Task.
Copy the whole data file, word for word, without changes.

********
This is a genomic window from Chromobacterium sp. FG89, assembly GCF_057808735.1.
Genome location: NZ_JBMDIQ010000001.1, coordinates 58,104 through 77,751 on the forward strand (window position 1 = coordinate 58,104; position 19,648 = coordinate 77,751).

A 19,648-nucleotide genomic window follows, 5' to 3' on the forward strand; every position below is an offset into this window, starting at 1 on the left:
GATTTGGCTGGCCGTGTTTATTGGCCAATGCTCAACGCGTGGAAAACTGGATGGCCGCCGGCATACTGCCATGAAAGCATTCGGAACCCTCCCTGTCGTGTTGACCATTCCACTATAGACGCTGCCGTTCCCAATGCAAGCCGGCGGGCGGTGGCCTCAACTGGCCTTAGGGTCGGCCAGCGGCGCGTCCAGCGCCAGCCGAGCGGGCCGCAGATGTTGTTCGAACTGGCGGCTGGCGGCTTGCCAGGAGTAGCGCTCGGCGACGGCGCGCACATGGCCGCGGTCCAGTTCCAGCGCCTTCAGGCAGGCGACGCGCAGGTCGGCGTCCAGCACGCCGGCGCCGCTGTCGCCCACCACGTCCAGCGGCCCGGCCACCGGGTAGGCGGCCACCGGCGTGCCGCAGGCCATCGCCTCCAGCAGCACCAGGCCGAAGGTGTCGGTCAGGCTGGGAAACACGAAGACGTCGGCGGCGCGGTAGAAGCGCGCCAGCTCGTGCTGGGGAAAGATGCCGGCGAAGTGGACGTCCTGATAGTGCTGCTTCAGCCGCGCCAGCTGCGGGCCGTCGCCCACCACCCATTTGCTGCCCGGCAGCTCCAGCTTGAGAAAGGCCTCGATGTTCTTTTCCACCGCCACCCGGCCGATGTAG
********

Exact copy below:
This is a genomic window from Chromobacterium sp. FG89, assembly GCF_057808735.1.
Genome location: NZ_JBMDIQ010000001.1, coordinates 58,104 through 77,751 on the forward strand (window position 1 = coordinate 58,104; position 19,648 = coordinate 77,751).

A 19,648-nucleotide genomic window follows, 5' to 3' on the forward strand; every position below is an offset into this window, starting at 1 on the left:
GATTTGGCTGGCCGTGTTTATTGGCCAATGCTCAACGCGTGGAAAACTGGATGGCCGCCGGCATACTGCCATGAAAGCATTCGGAACCCTCCCTGTCGTGTTGACCATTCCACTATAGACGCTGCCGTTCCCAATGCAAGCCGGCGGGCGGTGGCCTCAACTGGCCTTAGGGTCGGCCAGCGGCGCGTCCAGCGCCAGCCGAGCGGGCCGCAGATGTTGTTCGAACTGGCGGCTGGCGGCTTGCCAGGAGTAGCGCTCGGCGACGGCGCGCACATGGCCGCGGTCCAGTTCCAGCGCCTTCAGGCAGGCGACGCGCAGGTCGGCGTCCAGCACGCCGGCGCCGCTGTCGCCCACCACGTCCAGCGGCCCGGCCACCGGGTAGGCGGCCACCGGCGTGCCGCAGGCCATCGCCTCCAGCAGCACCAGGCCGAAGGTGTCGGTCAGGCTGGGAAACACGAAGACGTCGGCGGCGCGGTAGAAGCGCGCCAGCTCGTGCTGGGGAAAGATGCCGGCGAAGTGGACGTCCTGATAGTGCTGCTTCAGCCGCGCCAGCTGCGGGCCGTCGCCCACCACCCATTTGCTGCCCGGCAGCTCCAGCTTGAGAAAGGCCTCGATGTTCTTTTCCACCGCCACCCGGCCGATGTAG